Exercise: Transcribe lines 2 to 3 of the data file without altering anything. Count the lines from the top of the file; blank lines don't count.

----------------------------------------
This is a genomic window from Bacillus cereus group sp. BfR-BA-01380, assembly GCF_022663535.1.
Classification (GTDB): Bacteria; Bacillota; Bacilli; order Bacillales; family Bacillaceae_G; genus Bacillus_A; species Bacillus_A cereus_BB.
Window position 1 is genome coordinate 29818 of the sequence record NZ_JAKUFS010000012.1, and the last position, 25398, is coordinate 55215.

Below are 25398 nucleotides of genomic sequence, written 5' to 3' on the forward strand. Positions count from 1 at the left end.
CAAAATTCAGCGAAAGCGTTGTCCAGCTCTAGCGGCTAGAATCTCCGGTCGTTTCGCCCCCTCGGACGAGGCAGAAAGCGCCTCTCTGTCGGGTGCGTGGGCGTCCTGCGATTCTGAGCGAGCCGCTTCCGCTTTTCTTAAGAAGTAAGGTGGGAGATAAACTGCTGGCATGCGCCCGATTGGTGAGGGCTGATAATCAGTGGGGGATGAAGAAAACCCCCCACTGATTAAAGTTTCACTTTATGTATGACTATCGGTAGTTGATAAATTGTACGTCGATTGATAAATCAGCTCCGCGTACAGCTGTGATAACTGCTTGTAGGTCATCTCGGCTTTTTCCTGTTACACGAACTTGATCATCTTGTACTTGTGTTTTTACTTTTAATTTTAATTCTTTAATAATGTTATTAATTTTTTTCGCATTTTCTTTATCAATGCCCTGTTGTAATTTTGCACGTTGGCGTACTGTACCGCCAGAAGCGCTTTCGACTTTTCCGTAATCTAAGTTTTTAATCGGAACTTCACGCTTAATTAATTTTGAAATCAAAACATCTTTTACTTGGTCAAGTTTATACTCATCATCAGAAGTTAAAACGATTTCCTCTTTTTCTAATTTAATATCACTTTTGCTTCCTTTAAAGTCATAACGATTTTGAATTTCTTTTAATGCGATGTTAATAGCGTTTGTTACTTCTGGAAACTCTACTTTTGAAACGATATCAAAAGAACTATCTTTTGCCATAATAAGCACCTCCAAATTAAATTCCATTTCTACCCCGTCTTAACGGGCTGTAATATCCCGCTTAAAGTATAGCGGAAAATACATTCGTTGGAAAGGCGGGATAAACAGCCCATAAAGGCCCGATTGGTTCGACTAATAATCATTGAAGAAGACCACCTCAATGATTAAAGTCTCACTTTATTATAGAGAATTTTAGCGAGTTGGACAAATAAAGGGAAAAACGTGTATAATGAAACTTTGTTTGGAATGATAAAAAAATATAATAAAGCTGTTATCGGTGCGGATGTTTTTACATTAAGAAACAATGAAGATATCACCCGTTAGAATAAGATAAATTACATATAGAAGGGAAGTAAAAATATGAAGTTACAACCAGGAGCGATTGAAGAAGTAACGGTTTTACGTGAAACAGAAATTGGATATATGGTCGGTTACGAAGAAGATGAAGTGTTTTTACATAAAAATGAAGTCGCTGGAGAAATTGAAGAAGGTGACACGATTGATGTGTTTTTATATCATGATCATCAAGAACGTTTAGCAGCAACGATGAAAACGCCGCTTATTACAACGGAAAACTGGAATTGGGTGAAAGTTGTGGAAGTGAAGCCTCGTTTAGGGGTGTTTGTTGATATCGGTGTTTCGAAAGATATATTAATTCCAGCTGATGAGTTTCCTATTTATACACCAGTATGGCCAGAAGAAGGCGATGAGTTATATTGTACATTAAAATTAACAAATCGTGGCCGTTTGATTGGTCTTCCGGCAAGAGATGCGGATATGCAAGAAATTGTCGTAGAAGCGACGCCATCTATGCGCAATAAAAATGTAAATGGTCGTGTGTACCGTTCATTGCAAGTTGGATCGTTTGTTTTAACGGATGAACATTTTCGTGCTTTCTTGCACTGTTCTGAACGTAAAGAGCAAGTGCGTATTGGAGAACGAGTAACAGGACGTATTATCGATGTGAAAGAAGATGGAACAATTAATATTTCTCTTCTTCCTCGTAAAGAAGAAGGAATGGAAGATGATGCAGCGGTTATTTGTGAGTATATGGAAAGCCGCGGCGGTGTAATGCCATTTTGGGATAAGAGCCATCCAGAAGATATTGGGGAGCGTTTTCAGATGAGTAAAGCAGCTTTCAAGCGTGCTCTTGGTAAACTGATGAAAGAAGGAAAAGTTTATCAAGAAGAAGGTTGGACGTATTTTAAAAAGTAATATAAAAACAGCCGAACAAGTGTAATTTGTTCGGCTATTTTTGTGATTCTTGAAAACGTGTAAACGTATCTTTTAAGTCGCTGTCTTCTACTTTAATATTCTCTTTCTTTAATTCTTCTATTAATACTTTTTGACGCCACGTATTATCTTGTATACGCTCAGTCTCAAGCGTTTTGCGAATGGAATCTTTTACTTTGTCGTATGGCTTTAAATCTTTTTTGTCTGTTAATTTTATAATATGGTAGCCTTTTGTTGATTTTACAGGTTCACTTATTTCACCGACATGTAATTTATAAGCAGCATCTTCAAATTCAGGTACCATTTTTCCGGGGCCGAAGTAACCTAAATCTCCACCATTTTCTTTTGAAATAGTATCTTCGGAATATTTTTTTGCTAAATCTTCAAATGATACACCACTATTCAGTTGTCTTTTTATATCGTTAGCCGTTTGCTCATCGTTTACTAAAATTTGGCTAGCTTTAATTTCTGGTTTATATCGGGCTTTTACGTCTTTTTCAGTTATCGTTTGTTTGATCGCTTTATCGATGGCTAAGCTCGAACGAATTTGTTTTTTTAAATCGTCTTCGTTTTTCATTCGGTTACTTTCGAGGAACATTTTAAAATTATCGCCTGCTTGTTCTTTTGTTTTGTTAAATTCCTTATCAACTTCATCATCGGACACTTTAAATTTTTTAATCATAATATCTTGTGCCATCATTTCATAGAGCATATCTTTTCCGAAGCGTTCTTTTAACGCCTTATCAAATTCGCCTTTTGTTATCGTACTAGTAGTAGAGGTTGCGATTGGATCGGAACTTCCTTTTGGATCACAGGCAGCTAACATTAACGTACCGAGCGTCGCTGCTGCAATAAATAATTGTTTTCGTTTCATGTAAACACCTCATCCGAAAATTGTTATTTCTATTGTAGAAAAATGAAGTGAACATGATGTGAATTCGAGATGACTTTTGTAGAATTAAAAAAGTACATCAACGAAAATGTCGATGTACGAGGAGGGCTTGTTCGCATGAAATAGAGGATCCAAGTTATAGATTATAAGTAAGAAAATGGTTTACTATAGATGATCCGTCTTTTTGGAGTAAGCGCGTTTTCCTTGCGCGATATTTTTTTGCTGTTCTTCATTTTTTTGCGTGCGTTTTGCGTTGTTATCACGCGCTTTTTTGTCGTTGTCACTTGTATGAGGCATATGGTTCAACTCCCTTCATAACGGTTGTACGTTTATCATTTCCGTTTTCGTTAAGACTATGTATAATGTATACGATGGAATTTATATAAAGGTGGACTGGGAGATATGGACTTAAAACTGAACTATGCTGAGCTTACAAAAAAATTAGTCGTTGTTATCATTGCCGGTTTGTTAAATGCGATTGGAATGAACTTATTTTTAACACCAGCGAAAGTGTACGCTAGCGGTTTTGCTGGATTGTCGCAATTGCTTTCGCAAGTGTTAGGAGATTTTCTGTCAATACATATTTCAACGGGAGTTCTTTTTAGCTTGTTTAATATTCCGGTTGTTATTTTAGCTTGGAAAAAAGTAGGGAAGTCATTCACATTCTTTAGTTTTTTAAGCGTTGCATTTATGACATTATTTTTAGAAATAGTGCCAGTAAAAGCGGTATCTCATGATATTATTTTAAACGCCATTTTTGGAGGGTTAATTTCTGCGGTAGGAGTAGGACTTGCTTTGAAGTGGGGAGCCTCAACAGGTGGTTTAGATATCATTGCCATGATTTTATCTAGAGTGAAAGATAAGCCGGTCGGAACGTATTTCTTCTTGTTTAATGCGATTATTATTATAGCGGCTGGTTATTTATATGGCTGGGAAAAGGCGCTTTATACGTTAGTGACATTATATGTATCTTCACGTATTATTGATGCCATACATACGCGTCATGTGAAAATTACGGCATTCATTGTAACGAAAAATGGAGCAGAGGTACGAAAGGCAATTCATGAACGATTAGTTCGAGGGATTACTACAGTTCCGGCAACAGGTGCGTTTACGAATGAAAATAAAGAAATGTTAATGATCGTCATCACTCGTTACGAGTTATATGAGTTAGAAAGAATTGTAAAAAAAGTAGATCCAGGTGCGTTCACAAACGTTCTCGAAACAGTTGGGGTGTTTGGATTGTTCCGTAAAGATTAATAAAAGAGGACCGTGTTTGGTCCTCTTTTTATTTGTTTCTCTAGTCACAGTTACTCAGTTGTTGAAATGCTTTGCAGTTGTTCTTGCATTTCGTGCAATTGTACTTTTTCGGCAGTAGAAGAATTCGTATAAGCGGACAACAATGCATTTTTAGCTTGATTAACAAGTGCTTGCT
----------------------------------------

Classification (GTDB): Bacteria; Bacillota; Bacilli; order Bacillales; family Bacillaceae_G; genus Bacillus_A; species Bacillus_A cereus_BB.
Window position 1 is genome coordinate 29818 of the sequence record NZ_JAKUFS010000012.1, and the last position, 25398, is coordinate 55215.